Vancouver Coastal Health (VCH) is warning residents about a deadly type of mushroom that has been seen growing the city.
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Known as the Death Cap mushroom, it is similar in appearance to the Asian straw mushroom (Volvariella volvacea), and other common Asian varieties of edible Amanita species, such as Amanita princeps.
A VCH spokesperson told Daily Hive the toxic mushroom was discovered on a private property in the area of Yukon Street and West 10th Avenue, not far from City Hall.
“The mushroom was reported to poison control on Wednesday and we were notified on Thursday,” the spokesperson said.
According to the BC Centre for Disease Control, the mushroom isn’t native to BC forests, but rather, it is imported on the roots of trees which have been planted in Victoria and Vancouver.
At this point, health officials don’t know “for certain if other areas in BC are affected.”
Anyone who sees a death cap mushroom is asked to immediately report the sighting. Invasive Species of Concern provides an online reporting form, as well as links to further information.
If you have eaten a death cap mushroom
Consuming a death cap mushroom can lead to liver and kidney damage or even death, officials warn.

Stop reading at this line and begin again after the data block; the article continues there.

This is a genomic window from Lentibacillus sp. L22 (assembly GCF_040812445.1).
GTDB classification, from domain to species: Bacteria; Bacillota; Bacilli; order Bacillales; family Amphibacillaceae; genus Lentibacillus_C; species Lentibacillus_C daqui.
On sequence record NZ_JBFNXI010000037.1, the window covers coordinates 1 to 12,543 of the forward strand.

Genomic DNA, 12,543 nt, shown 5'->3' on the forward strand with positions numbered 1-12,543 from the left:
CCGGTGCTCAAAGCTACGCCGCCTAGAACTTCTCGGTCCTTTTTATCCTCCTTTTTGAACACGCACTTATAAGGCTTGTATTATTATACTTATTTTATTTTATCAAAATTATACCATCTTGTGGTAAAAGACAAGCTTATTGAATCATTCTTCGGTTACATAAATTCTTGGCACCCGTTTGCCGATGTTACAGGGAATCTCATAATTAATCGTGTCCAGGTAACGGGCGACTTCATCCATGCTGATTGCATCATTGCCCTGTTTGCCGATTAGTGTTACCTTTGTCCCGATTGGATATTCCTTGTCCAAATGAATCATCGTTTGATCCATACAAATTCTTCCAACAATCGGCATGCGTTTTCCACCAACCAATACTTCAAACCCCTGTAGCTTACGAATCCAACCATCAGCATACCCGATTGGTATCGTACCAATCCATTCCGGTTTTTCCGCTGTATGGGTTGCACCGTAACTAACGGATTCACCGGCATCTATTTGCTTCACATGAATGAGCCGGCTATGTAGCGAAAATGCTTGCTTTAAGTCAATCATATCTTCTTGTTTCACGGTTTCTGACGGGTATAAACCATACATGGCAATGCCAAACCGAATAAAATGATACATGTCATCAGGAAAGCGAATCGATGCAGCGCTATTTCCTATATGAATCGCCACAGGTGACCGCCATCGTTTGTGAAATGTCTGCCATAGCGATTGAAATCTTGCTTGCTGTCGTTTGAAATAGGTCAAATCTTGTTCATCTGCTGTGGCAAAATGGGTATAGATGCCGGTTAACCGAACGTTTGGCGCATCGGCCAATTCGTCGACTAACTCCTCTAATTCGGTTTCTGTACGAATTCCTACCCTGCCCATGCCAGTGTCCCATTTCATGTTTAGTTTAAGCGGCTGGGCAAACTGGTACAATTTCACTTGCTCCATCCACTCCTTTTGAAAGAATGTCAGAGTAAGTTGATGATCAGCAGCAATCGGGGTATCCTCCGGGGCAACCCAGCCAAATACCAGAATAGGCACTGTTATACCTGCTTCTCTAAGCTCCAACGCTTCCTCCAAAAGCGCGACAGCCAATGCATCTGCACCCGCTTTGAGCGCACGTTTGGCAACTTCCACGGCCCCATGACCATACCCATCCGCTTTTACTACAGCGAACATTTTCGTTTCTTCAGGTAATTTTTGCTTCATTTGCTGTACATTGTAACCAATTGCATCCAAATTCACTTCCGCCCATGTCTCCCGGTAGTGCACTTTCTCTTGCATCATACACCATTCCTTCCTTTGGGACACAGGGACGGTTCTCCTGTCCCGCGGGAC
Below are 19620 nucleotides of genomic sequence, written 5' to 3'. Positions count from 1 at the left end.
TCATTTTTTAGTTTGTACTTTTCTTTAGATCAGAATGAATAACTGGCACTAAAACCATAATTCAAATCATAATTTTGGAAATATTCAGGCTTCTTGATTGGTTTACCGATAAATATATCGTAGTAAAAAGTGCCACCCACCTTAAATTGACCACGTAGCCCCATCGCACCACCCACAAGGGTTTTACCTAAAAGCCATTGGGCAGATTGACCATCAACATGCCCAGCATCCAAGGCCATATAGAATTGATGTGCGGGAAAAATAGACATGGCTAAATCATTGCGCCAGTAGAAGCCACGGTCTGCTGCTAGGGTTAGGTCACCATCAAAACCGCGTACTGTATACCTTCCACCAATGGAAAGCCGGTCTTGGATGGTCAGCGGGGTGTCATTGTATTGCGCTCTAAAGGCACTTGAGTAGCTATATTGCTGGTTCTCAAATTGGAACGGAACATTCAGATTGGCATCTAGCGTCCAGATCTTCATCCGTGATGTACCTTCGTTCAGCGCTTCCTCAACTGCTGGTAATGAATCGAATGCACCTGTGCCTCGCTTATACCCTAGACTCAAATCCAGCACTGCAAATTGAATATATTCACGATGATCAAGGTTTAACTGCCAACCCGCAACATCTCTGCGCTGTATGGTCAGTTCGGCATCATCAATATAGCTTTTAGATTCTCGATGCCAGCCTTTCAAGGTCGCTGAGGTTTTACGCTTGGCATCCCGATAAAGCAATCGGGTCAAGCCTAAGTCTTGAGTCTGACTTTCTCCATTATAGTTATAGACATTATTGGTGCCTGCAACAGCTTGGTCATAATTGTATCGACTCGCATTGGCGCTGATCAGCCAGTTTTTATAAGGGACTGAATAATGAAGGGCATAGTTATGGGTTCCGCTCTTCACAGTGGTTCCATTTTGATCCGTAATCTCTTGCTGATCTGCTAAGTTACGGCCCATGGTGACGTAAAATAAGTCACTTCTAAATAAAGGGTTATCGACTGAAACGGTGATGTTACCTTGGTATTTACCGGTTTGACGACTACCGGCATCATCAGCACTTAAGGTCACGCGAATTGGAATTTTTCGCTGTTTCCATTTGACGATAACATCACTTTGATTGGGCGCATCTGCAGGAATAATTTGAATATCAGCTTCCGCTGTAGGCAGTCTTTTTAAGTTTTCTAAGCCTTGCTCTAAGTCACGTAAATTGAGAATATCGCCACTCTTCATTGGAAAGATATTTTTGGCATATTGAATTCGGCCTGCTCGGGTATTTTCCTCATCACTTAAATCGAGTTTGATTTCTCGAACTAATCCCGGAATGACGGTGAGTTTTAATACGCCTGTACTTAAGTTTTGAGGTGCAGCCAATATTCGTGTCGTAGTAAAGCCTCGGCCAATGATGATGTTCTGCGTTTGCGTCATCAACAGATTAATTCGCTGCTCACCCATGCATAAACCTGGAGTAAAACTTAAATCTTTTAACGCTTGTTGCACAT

They note that in October 2016, a child died after eating a mushroom that was picked in downtown Victoria.
Those who suspect they may have eaten a death cap mushroom should immediately go to an emergency room, as “early treatment is important.”
To “speed up treatment and improve the outcome,” officials advise people to bring the specimens of the mushroom with them to the hospital, as well as information about the specific location where the mushrooms were found.
The Drug & Poison Information Centre is also available for people to call, at 1-800-567-8911.
The symptoms of death cap mushroom poisoning include low blood pressure, nausea, and vomiting (which begins eight to 12 hours after ingestion). After up to 24 hours have passed, the symptoms seem to disappear and a person might feel fine for up to 72 hours.
However, symptoms of liver and kidney damage typically start “three to six days” after the mushrooms are ingested.